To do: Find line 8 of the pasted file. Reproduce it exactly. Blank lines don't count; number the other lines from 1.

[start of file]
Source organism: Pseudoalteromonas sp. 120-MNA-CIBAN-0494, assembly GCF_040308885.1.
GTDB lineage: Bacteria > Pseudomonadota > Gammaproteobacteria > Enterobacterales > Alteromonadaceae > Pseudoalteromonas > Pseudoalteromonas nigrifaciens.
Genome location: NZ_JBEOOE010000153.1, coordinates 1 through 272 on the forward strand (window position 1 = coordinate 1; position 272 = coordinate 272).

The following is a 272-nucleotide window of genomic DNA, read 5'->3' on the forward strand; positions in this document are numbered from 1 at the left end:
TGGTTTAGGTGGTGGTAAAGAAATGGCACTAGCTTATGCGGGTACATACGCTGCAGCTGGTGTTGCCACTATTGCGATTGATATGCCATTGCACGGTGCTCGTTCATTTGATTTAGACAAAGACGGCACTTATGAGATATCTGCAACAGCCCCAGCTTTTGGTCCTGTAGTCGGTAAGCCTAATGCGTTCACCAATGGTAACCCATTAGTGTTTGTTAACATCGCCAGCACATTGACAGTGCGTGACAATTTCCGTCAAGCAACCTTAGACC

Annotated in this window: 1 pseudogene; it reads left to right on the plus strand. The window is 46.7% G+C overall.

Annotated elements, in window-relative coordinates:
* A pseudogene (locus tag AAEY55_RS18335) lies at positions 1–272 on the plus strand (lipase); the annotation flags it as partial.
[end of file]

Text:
* A pseudogene (locus tag AAEY55_RS18335) lies at positions 1–272 on the plus strand (lipase); the annotation flags it as partial.